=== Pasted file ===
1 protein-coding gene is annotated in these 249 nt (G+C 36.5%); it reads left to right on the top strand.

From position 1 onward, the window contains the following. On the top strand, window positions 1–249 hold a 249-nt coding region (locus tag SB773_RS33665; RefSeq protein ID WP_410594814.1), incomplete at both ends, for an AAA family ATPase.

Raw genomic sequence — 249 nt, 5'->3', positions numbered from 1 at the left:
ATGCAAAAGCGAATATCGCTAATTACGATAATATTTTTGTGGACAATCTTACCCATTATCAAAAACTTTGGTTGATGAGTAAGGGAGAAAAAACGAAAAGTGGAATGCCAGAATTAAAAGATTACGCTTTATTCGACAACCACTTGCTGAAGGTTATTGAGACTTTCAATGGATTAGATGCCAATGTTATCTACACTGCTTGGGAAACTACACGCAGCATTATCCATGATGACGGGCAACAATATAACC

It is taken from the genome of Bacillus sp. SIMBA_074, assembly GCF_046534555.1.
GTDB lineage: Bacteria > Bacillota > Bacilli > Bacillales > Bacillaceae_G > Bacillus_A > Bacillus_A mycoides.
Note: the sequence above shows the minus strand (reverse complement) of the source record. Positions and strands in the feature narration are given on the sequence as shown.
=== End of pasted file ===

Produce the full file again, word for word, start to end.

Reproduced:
1 protein-coding gene is annotated in these 249 nt (G+C 36.5%); it reads left to right on the top strand.

From position 1 onward, the window contains the following. On the top strand, window positions 1–249 hold a 249-nt coding region (locus tag SB773_RS33665; RefSeq protein ID WP_410594814.1), incomplete at both ends, for an AAA family ATPase.

Raw genomic sequence — 249 nt, 5'->3', positions numbered from 1 at the left:
ATGCAAAAGCGAATATCGCTAATTACGATAATATTTTTGTGGACAATCTTACCCATTATCAAAAACTTTGGTTGATGAGTAAGGGAGAAAAAACGAAAAGTGGAATGCCAGAATTAAAAGATTACGCTTTATTCGACAACCACTTGCTGAAGGTTATTGAGACTTTCAATGGATTAGATGCCAATGTTATCTACACTGCTTGGGAAACTACACGCAGCATTATCCATGATGACGGGCAACAATATAACC

It is taken from the genome of Bacillus sp. SIMBA_074, assembly GCF_046534555.1.
GTDB lineage: Bacteria > Bacillota > Bacilli > Bacillales > Bacillaceae_G > Bacillus_A > Bacillus_A mycoides.
Note: the sequence above shows the minus strand (reverse complement) of the source record. Positions and strands in the feature narration are given on the sequence as shown.